Denunciation and Rescue

Dutch Society and the Holocaust

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Pinchas Bar-Efrat
  • Jerusalem, Israel: 
    Yad Vashem Publications
    , April
     2018.
     328 pages.
     $30.00.
     Hardcover.
    ISBN
    978965085268.
     For other formats: Link to Publisher's Website.

Description

Denunciation and Rescue examines the attitude of the Dutch authorities toward the Jews during the Nazi occupation, and particularly that of the directors of the various government ministries, as well as of the ministers of the government-in-exile in London, and of Dutch society in general. Pinchas Bar-Efrat probed thousands of files of postwar trials of war criminals in the Netherlands and found that the punishments imposed on those who denounced and betrayed Jews were often relatively lenient given the severity of their crimes and the tragic results. The author discusses the modus operandi of these war criminals and their motives for denouncing Jews—primarily greed, but also envy and strained relations between the families concealing the Jews and the Jews in hiding, among others. The book thoroughly examines the role and activities of the Dutch police, which played a central part in the arrest and deportation of the Dutch Jews to the death camps. It also highlights, in contrast, the important actions of the Dutch resistance and the Dutch individuals who concealed Jews, assisted them in obtaining false papers, or provided them with ration cards and money. In spite of the scarcity of information on the subject, the author manages to identify the motives of the rescuers, who endangered their lives and the lives of their families to hide and rescue the persecuted Jews. This important study demonstrates that most of the Dutch population was silent in the face of the persecution of the Jews, and even actively collaborated with the Germans. Consequently, denunciation and betrayal sealed the fate of many Jews in the Netherlands. Pinchas Bar-Efrat experienced the Holocaust in Holland firsthand. He and his family were hidden by Dutch rescuers who risked their lives to assist them. At the same time, he witnessed the local population’s apathy and collaboration with the Nazis that led to the deaths of many members of his extended family, friends, and acquaintances.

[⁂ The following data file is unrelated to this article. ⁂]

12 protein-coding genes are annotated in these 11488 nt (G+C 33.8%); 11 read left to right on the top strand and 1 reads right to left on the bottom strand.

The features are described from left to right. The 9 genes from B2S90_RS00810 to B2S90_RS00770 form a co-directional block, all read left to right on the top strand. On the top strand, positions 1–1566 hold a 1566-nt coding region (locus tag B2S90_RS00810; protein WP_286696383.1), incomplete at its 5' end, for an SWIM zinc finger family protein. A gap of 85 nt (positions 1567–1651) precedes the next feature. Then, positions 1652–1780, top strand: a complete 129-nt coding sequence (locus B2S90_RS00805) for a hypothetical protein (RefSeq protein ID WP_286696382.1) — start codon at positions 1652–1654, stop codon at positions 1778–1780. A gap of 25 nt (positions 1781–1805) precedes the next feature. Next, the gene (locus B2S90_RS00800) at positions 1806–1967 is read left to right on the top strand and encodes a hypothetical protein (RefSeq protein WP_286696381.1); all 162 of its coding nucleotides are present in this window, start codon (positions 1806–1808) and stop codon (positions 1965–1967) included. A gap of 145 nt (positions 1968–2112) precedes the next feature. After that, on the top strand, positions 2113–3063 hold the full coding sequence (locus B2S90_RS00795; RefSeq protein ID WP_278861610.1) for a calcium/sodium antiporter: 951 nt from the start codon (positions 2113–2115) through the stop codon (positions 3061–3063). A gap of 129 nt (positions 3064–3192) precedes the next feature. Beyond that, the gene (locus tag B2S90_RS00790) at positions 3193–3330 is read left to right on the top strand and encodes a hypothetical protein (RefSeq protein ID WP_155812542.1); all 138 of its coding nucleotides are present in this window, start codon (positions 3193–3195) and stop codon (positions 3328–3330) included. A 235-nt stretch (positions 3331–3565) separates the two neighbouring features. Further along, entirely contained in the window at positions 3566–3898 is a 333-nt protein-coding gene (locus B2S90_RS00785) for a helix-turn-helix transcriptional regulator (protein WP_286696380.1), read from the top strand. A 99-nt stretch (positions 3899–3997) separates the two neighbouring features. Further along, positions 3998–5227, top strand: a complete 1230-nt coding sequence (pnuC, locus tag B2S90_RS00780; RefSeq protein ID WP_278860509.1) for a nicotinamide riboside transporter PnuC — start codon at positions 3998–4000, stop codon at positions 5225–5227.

About the Author(s)/Editor(s)/Translator(s): 

Pinchas Bar-Efrat received his doctorate in Philosophy from Hebrew University.

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